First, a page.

Neck muscle spasm describes an uncontrollable tightening of a specific soft tissue structure that might be unbearably painful to endure. The anatomy of the neck features many major and minor muscles, any of which might be affected by spasms due to several possible causations. Although the neck is not known as the worst location to suffer dorsal spasms, when these events occur, they can still be horribly symptomatic. However, it should be noted that not all spasms are painful. In fact, some are completely harmless and merely involve involuntary motion of a muscular structure, rather than extreme tensioning.
This essay focuses on explaining the occurrence of muscular spasms in the neck and also provides guidance on effectively treating these soft tissue irregularities.
Neck Muscle Spasms Explained
Spasms indicate involuntary movement of a specific muscular structure or a regional area composed of a muscular grouping. The typical muscle spasm involves a powerful contraction that is commonly called a cramp in the neck.
The least symptomatic spasms are usually neurological in nature and cause the muscle to jump repeatedly or contract slightly, but not painfully. The most extreme spasms can continue unchecked for an extended timeframe and might be agonizing to experience. Some of these types of painful expressions are completely debilitating. Many cramps result in locked musculature, so commonly seen in torticollis conditions. The worst spasms can create far worse effects than simple pain. Here are some of the other possible consequences of spasms in the neck muscles:
Muscles might lock down on or around a neurological tissue. This can cause a compressive neuropathy condition, also called a pinched nerve. When this occurs in the brachial plexus or cervical plexus, significant neurological symptoms might result, in addition to the pain from the spasm itself. Powerful major muscle spasms can reshape the spinal anatomy. Common effects include the possibility of an exaggerated lordotic curvature, called hyperlordosis, a reduced lordotic curvature, called hypolordosis, a reversal in cervical lordosis, called cervical kyphosis, or the occurrence of cervical scoliosis. The most extreme spasms can actually tear muscles or detach them from their anatomical anchors. These scenarios sometimes require invasive surgical correction to resolve.
What Causes Neck Spasm?
Muscle spasms can result from many common and several rather rare causations. Here are some of the usual explanations for spasms to occur in the neck:
Injury can cause a muscle to go into spasm. Trauma, such as whiplash, often creates spasms immediately or when the inflammatory process reaches critical mass.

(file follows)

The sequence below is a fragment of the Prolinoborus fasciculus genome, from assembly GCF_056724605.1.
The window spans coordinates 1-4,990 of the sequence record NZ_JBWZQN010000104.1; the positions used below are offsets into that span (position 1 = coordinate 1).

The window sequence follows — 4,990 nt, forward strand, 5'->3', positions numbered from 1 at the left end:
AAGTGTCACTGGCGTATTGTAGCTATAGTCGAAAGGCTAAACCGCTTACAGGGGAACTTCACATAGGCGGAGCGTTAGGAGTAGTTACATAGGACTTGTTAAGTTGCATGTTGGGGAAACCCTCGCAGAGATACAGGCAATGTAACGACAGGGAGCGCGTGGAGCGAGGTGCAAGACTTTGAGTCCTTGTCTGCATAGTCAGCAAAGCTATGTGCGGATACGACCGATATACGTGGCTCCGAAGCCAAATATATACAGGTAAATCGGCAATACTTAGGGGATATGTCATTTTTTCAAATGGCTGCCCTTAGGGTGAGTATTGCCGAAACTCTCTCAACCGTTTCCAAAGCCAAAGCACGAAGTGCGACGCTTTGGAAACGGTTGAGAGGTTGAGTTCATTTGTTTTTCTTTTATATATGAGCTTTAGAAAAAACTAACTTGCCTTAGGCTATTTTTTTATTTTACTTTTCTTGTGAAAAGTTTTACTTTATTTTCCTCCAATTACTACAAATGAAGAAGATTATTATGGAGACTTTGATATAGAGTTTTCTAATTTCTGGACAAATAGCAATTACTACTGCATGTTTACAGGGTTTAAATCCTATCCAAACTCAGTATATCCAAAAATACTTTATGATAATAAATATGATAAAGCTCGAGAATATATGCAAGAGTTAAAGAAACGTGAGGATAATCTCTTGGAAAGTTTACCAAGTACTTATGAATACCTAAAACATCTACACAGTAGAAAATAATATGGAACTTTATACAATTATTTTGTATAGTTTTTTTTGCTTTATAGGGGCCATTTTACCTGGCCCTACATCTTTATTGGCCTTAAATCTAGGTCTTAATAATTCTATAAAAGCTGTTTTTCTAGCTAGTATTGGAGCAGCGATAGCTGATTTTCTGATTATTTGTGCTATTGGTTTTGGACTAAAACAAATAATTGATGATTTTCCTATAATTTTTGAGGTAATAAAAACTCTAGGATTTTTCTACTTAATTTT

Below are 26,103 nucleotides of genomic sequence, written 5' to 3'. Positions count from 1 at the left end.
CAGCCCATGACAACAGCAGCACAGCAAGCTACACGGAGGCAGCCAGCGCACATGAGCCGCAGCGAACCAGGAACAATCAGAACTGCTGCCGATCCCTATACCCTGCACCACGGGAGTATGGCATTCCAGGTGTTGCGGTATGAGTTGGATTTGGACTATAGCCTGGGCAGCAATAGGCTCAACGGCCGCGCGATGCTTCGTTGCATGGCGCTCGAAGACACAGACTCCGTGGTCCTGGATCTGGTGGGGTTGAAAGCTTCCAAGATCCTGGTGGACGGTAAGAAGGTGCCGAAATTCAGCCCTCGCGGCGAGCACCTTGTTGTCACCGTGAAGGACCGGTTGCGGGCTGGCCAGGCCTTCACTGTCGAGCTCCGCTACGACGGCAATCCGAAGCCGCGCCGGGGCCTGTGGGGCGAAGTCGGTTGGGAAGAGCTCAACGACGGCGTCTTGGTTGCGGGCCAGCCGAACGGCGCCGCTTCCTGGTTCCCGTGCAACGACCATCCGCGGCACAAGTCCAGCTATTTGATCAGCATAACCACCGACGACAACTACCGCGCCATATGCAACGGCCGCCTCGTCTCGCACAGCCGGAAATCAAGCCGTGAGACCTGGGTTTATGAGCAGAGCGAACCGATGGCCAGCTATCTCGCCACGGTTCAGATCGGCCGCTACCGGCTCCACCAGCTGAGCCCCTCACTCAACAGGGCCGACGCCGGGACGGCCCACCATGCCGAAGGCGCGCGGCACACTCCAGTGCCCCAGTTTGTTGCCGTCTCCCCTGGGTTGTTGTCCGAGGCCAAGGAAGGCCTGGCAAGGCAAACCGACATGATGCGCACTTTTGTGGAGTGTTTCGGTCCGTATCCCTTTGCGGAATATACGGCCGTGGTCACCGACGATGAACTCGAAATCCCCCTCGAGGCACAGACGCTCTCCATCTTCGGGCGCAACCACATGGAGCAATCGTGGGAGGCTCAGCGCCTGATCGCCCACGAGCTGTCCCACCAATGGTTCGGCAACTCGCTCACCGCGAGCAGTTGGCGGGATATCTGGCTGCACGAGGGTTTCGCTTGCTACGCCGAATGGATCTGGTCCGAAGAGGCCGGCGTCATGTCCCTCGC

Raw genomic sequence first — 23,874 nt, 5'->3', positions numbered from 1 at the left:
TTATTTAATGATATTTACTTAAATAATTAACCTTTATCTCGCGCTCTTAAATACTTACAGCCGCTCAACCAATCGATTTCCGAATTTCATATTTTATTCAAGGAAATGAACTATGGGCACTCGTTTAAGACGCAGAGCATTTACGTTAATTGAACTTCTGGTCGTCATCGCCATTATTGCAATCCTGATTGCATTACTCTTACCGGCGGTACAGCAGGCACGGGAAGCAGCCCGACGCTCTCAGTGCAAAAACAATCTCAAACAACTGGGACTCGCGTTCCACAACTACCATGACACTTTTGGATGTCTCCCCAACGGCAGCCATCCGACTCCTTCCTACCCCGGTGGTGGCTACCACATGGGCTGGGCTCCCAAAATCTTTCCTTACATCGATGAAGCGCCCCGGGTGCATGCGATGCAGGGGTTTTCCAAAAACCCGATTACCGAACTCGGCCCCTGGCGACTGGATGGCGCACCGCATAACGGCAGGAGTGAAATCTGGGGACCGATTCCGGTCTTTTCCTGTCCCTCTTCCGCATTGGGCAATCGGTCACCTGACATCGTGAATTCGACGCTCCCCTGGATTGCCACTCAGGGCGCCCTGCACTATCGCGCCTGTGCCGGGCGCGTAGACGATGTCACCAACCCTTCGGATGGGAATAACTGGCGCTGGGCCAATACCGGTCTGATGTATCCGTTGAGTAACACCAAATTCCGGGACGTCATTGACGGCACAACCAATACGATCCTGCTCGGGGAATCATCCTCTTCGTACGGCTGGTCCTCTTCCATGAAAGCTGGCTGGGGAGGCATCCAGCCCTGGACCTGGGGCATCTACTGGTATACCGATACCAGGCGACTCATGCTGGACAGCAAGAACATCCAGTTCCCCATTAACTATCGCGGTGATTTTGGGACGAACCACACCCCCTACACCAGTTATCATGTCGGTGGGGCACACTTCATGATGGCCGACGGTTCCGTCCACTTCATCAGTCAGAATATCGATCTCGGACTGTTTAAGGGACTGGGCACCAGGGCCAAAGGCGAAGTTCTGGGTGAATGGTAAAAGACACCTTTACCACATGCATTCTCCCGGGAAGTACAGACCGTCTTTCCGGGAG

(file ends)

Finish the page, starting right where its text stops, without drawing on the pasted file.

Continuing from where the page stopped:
Spinal pathologies, such as compressed nerves or a compressed spinal cord, can enact spasms in many areas of the body, including close to where they actually occur in the cervical region.
Some disease processes involve spasms that are occasional or regular parts of the expressed symptom set.
Regional ischemia is a leading cause of muscular spasms. This type of oxygen deprivation can be caused by circulatory problems or mindbody interactions. Psychogenic ischemia is an epidemic problem that can generate a great number of symptomatic health issues. Regardless of the nature of oxygen deprivation, spasms usually only occur during peak acute periods of ischemia.
Neck Muscle Spasm Treatment
Chronic or recurrent non-painful spasms should be evaluated to be sure that they are not the direct result of some pathological disease process or other serious cause, such as a spinal tumor. If they are found to be idiopathic or benign, these types of muscular contractions typically require no medical care whatsoever.
Painful spasms should also be evaluated and the underlying causation treated. Since many possible sources of these symptom-generating spasms can exist, treatment will rely completely on the causative process. However, for first aid, patients are usually advised that the following practices might be helpful in relieving the agony of a terrible neck spasm:
It is vital to stay relaxed. Getting tense and stressed will only make the muscular contractions worse.
Try to find the most comfortable position and stay as calm as possible. This alone can often make the worst spasms pass quickly.
Patients with recurrent or chronic spasms might find relatively fast relief from taking muscle relaxants. While this path of treatment is acceptable for occasional acute flare-ups, it is a dangerous long-term solution, since these substances entail serious health risks.
Some patients find quick relief using massage, even if it means rubbing the area vigorously by themselves.
Ice or heat may or may not provide any benefit, but should be not exacerbate the condition, unless it is caused by fresh injury. In the latter case, ice alone should be used at first, since heat might worsen the inflammatory process if utilized in the first 24 to 48 hours.
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